Eventually, after deploying a variety of teaching techniques to engage the students, I seized the opportunity during a break to ask, "Why did you all seem so unhappy at the start of the class?" The students, somewhat helplessly, replied: "I was on duty until 7 this morning, and had to rush here right after my shift,""We've been swamped for the past month. Attending classes takes away from my work time,""After class, I have to work overtime to catch up,""I've attended many training sessions in the past, but not all have been helpful,""I was assigned by my boss to attend, due to company policy,""I didn't know you before, so how could I know if your teaching would be helpful?"
These candid answers, though unvoiced at first, reveal that students are unlikely to be fully engaged from the start.
This isn't only true for corporations. Would the situation be any better in an academic environment?
Recently, I taught a 3-hour course at one of Taiwan's top national universities. At the start, I noticed quite a few students showing signs of disinterest or resistance. This was an elective course, very popular, and slots were available only through competition. Yet, even in this setting, some students showed lackluster enthusiasm at the onset. This doesn't even begin to cover the normal teaching scenario! (I believe many educators can relate.)
Along with the issue of insufficient
motivation among students, teachers face another big challenge: battling
environmental distractions for students' attention.
Third: Environmental Distractions - The Smartphone Problem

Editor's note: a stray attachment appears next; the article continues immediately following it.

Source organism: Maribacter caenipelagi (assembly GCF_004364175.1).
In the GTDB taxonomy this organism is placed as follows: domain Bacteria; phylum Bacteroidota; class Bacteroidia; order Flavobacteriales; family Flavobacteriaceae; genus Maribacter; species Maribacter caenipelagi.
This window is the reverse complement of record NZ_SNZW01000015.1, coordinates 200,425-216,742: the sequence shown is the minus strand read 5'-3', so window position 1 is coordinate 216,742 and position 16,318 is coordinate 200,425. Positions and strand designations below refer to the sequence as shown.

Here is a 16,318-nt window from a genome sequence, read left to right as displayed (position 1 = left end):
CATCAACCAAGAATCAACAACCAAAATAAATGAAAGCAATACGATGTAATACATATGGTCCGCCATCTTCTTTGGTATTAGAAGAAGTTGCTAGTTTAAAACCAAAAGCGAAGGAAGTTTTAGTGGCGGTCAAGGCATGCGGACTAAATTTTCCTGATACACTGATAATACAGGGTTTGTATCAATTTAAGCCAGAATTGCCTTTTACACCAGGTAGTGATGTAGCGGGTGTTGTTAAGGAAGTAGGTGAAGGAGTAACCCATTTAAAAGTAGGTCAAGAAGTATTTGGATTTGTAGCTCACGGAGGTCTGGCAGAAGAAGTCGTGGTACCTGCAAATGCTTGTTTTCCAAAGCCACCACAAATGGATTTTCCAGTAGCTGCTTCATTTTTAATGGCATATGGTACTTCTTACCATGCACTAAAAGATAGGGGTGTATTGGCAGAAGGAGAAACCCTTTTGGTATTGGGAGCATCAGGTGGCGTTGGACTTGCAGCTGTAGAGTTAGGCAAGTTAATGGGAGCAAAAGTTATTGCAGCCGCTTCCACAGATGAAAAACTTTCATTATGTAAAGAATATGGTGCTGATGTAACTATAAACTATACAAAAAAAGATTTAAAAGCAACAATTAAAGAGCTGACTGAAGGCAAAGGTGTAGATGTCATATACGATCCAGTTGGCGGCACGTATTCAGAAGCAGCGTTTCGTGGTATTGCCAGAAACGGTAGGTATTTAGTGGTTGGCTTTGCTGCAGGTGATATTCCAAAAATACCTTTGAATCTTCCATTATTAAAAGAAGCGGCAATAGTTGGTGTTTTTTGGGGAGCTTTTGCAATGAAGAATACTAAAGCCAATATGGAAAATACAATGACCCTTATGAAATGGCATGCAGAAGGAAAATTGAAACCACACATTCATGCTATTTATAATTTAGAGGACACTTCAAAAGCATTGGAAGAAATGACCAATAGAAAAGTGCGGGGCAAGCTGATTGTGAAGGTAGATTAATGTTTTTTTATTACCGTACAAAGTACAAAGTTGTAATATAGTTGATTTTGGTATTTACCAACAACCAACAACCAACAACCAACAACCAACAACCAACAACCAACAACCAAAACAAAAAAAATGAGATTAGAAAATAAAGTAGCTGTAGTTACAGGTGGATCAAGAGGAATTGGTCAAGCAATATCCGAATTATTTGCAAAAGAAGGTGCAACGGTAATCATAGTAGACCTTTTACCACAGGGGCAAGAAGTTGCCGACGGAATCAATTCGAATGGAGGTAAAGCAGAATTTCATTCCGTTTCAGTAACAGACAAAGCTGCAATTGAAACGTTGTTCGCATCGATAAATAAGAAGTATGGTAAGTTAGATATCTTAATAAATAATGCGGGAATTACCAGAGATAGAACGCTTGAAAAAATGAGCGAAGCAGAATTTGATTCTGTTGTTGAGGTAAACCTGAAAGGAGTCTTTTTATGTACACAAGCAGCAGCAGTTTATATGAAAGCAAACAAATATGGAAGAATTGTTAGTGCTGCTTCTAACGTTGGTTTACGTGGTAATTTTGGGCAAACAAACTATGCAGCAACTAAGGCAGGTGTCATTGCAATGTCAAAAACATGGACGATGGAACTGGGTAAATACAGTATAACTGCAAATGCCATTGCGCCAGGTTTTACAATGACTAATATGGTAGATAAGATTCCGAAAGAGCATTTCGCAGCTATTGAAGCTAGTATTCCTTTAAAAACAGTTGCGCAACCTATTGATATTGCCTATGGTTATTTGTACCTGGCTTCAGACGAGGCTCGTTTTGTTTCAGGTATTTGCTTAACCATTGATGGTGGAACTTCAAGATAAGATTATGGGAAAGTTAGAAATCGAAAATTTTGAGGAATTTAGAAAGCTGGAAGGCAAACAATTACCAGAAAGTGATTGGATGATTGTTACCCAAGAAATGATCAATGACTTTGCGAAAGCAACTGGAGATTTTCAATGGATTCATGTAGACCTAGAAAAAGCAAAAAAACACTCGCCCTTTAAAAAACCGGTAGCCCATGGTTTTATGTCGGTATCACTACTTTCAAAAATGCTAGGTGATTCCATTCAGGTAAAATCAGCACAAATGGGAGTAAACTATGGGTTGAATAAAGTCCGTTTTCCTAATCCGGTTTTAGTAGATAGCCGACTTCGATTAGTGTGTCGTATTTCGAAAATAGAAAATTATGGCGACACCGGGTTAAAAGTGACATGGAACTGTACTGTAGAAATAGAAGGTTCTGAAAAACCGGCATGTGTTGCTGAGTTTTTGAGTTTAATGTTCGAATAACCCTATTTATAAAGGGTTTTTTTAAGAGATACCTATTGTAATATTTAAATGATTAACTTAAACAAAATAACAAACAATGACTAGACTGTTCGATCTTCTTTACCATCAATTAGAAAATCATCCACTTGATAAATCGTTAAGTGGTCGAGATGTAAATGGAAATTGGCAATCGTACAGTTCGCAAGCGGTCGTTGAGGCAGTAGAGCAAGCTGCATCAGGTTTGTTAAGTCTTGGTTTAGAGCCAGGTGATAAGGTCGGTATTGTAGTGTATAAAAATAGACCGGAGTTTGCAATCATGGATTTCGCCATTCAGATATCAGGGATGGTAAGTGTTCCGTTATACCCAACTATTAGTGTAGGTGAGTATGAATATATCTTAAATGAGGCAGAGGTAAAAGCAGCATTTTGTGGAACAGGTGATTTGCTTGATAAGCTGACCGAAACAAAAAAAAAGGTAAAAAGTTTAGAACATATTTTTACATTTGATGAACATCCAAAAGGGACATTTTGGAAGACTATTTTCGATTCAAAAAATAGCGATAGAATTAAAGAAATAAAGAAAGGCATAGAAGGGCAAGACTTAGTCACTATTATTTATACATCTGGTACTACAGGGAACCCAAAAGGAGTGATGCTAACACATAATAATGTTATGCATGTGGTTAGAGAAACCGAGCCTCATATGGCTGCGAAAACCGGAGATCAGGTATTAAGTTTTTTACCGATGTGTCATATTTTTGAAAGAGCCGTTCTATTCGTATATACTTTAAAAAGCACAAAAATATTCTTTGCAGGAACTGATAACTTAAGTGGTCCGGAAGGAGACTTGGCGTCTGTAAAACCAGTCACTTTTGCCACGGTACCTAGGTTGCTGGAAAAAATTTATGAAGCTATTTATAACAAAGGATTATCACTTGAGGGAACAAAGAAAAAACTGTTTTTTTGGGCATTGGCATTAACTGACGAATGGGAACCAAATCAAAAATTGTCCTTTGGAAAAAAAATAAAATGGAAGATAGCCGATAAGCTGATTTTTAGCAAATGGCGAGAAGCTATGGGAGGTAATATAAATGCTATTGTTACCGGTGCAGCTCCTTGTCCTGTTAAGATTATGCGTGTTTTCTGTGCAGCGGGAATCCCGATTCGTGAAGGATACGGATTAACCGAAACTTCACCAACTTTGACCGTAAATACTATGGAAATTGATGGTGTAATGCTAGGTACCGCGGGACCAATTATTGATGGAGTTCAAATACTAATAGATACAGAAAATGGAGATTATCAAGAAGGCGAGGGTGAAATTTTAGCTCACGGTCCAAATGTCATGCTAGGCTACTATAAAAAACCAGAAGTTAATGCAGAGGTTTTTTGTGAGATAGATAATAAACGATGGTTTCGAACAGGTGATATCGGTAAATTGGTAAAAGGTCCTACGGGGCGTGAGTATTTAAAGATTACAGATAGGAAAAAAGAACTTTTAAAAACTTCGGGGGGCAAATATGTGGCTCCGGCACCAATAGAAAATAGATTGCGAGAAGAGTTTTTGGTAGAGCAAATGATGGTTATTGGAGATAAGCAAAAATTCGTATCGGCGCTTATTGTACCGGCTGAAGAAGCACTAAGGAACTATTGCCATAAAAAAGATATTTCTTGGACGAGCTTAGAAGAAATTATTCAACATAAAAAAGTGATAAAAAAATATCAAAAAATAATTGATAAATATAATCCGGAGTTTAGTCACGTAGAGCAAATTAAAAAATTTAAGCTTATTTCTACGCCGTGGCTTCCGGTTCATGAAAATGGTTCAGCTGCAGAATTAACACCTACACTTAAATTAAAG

We're living in the era of smartphones, which pose the next teaching challenge: distraction!
While a teacher is lecturing on stage, it takes only a brief lapse into boredom or a slight tilt towards one-way communication for students to whip out their smartphones. Regaining students' attention or keeping them focused then becomes the next uphill battle.
Of course, there are learning environments where smartphones are strictly prohibited. However, this rule isn't universal and presents a host of potential issues (safekeeping of devices, replying to urgent messages, student resistance, etc.). When teachers are in competition with smartphones for students' attention, they're often on the losing end. Even if students aren't constantly glued to their screens, casual glances and quick replies severely undermine the effectiveness of the lesson. This might not have been such a serious problem a decade or so ago, but in today's classrooms, it's a pressing issue.
For internal corporate training, other
disturbances like computers, work interruptions, replying to emails or phone
calls all compete for students' attention and disrupt the rhythm of the class.
Amidst these high-frequency external disruptions, delivering a successful
course becomes a significant challenge.
Though the trifecta of teaching experience, student attitudes, and environmental disruptions - issues emanating from teachers, students, and devices such as smartphones or computers - invariably presents challenges in teaching, they can indeed be overcome!
In the case of teaching at the high-tech company mentioned above, while initial enthusiasm may not have been high, we were always able to swiftly capture the students' attention and spark their engagement as soon as the course began! At the end of the course, we received top or near-top ratings from students (a score of 4.9-5.0 on a 5-point scale, the highest in the company's history). As for the listless university students, we were always able to adjust rapidly, shift their mood, and engage them in active learning, resulting in highly satisfactory and impactful learning experiences.
Let's put it this way: Professional
athletes have their unique, little-known secrets for handling the problems they
encounter, and so do we, the educators. These professional "teaching
Know-Hows" are, of course, what we are going to share next in our segment
on "The Techniques of Teaching"!